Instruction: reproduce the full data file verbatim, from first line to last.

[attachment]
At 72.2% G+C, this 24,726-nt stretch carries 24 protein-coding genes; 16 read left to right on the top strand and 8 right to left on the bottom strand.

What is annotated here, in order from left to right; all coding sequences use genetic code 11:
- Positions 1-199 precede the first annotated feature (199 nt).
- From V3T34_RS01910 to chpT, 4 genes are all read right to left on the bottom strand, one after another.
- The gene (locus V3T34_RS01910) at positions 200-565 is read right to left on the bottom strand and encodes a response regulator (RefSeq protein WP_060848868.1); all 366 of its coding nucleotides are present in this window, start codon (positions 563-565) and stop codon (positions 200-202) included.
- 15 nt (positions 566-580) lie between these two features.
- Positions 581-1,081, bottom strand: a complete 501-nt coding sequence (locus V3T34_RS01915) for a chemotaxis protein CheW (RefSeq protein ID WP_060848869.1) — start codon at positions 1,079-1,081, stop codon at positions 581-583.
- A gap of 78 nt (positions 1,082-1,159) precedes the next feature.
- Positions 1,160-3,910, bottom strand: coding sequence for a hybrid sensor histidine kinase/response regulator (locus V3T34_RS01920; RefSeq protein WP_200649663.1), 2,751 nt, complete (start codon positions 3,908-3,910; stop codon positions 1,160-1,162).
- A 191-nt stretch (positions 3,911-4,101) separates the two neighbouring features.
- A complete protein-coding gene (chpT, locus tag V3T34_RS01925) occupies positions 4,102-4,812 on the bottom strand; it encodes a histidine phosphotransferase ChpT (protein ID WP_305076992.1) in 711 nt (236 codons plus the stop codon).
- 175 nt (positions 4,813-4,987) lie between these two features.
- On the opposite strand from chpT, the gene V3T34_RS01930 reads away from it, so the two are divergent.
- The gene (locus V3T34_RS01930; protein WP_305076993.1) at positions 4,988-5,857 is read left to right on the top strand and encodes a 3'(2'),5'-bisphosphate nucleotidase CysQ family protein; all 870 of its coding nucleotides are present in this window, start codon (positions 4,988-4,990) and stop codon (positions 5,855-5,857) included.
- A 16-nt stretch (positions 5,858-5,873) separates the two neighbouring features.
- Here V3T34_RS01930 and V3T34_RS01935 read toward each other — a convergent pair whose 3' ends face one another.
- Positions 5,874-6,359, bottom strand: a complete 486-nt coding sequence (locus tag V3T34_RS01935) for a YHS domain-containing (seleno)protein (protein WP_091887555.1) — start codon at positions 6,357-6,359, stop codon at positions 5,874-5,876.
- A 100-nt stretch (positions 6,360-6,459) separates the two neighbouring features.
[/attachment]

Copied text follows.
At 72.2% G+C, this 24,726-nt stretch carries 24 protein-coding genes; 16 read left to right on the top strand and 8 right to left on the bottom strand.

What is annotated here, in order from left to right; all coding sequences use genetic code 11:
- Positions 1-199 precede the first annotated feature (199 nt).
- From V3T34_RS01910 to chpT, 4 genes are all read right to left on the bottom strand, one after another.
- The gene (locus V3T34_RS01910) at positions 200-565 is read right to left on the bottom strand and encodes a response regulator (RefSeq protein WP_060848868.1); all 366 of its coding nucleotides are present in this window, start codon (positions 563-565) and stop codon (positions 200-202) included.
- 15 nt (positions 566-580) lie between these two features.
- Positions 581-1,081, bottom strand: a complete 501-nt coding sequence (locus V3T34_RS01915) for a chemotaxis protein CheW (RefSeq protein ID WP_060848869.1) — start codon at positions 1,079-1,081, stop codon at positions 581-583.
- A gap of 78 nt (positions 1,082-1,159) precedes the next feature.
- Positions 1,160-3,910, bottom strand: coding sequence for a hybrid sensor histidine kinase/response regulator (locus V3T34_RS01920; RefSeq protein WP_200649663.1), 2,751 nt, complete (start codon positions 3,908-3,910; stop codon positions 1,160-1,162).
- A 191-nt stretch (positions 3,911-4,101) separates the two neighbouring features.
- A complete protein-coding gene (chpT, locus tag V3T34_RS01925) occupies positions 4,102-4,812 on the bottom strand; it encodes a histidine phosphotransferase ChpT (protein ID WP_305076992.1) in 711 nt (236 codons plus the stop codon).
- 175 nt (positions 4,813-4,987) lie between these two features.
- On the opposite strand from chpT, the gene V3T34_RS01930 reads away from it, so the two are divergent.
- The gene (locus V3T34_RS01930; protein WP_305076993.1) at positions 4,988-5,857 is read left to right on the top strand and encodes a 3'(2'),5'-bisphosphate nucleotidase CysQ family protein; all 870 of its coding nucleotides are present in this window, start codon (positions 4,988-4,990) and stop codon (positions 5,855-5,857) included.
- A 16-nt stretch (positions 5,858-5,873) separates the two neighbouring features.
- Here V3T34_RS01930 and V3T34_RS01935 read toward each other — a convergent pair whose 3' ends face one another.
- Positions 5,874-6,359, bottom strand: a complete 486-nt coding sequence (locus tag V3T34_RS01935) for a YHS domain-containing (seleno)protein (protein WP_091887555.1) — start codon at positions 6,357-6,359, stop codon at positions 5,874-5,876.
- A 100-nt stretch (positions 6,360-6,459) separates the two neighbouring features.